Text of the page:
Right now, the United States has a reported 14 million COVID-19 cases, which is about 40,000 more cases than when the virus hit its first peak in the spring. And Dr. Robert Redfield, the head of the Centers for Disease Control and Prevention, recently said that the winter may be particularly dangerous and that by February 2021, the country could see up to 450,000 Americans dead from the virus, The New York Times reports.
One key difference between now and the early months of the pandemic in the U.S. is that there are several vaccines on the horizon, with up to 40 million doses potentially available through pharmaceutical companies Pfizer and Moderna by the end of the year. Those would likely go to health care workers and residents of nursing homes, as recommended by a scientific panel this week.
Perhaps the most immediate question on the minds of Americans is: When do we get vaccinated? The answer seems to be in 2021, likely in the spring months, after health care workers and those with conditions that place them at higher risk of the virus. But once we get there — especially among young, healthy people who are low-risk for COVID-19 — there's another, more philosophical question: Should I get vaccinated?
The answer, as Dr. Anthony Fauci, the director of the National Institute of Allergy and Infectious Diseases, put it to MTV News recently, is absolutely.
"A vaccine is good for you as an individual, but it's also good if you want to completely crush this outbreak the way we did with smallpox and polio and measles," Fauci said. "You want virtually everybody to get vaccinated, so it's almost a societal responsibility to do that."
He also stressed that he fully plans to be vaccinated once the U.S. Food and Drug Administration gives the call that it's safe to do so. "And I will recommend to my family, when their turn comes up, that they should take the vaccine."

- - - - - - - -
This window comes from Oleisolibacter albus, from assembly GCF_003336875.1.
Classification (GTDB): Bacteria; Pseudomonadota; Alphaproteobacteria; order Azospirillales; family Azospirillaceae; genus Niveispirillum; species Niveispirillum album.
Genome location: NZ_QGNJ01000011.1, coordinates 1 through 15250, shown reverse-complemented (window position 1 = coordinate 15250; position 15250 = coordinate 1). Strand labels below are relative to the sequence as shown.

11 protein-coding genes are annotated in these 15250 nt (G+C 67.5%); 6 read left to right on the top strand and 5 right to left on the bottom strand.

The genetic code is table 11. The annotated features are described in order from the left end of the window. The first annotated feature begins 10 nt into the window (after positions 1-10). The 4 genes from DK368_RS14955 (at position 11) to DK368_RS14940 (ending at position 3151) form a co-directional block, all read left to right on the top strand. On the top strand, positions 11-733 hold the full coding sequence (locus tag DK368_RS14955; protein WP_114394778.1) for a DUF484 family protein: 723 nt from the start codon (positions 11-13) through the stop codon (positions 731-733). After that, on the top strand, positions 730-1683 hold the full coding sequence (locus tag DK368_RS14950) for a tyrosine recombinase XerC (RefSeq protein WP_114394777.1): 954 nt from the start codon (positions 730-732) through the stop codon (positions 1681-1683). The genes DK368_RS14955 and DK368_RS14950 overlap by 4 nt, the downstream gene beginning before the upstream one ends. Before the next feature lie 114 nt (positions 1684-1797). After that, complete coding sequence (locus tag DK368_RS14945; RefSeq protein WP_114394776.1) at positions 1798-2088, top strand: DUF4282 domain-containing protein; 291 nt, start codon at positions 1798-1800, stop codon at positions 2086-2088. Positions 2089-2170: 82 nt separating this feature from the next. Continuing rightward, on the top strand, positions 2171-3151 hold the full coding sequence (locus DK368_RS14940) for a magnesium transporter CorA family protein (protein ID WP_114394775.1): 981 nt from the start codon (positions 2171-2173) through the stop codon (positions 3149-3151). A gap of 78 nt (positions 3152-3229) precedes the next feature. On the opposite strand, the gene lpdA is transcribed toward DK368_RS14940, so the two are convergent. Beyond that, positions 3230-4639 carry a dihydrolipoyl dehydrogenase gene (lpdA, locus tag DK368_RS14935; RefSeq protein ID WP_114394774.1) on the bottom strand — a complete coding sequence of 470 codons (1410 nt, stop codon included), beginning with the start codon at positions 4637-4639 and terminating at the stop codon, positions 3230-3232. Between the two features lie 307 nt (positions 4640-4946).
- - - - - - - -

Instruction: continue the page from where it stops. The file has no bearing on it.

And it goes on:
Still, as the pandemic has changed our daily lives s completely — and as the rampant spread of misinformation recently prompted Facebook to begin removing false information about the vaccine — it may be hard to get on board with vaccination because of fears about safety. Fauci recognizes this, and he stressed that both the government and big businesses are removed from the process of monitoring the safety of the vaccine.
"The decision of whether or not a vaccine is judged to be safe and effective is really made by an independent body called the Data and Safety Monitoring Board that monitors the conduct of the trial and accumulates the data," Fauci said. That board is made up of "vaccinologists, immunologists, virologists, statisticians, and ethicists," he said, who see the data before the company does. The company then presents its information to the FDA — "the career scientists, not the politicians" — which ultimately makes a decision based on an independent advisory group.
In other words: "You can be guaranteed that this process was independent and was transparent," Fauci said, adding that the findings will also be published in a scientific journal.
Right now, researchers are currently testing 58 vaccines in clinical trials on humans, and we've heard about big potential success stories from Pfizer, Moderna, and more. So, when we're there, there may be confusion about which vaccine to actually take. Fauci had an answer for that, too.
"There will be recommendations likely that one vaccine might be better for maybe elderly individuals versus younger individuals versus individuals with underlying conditions. So it will be made clear that you would likely have a choice, just the way you have a choice with an influenza vaccine," he said. "But when there is information that one might be better for a certain demographic group, that will be made public so you can have an informed choice."
Watch Fauci's full interview with MTV News in the first video above.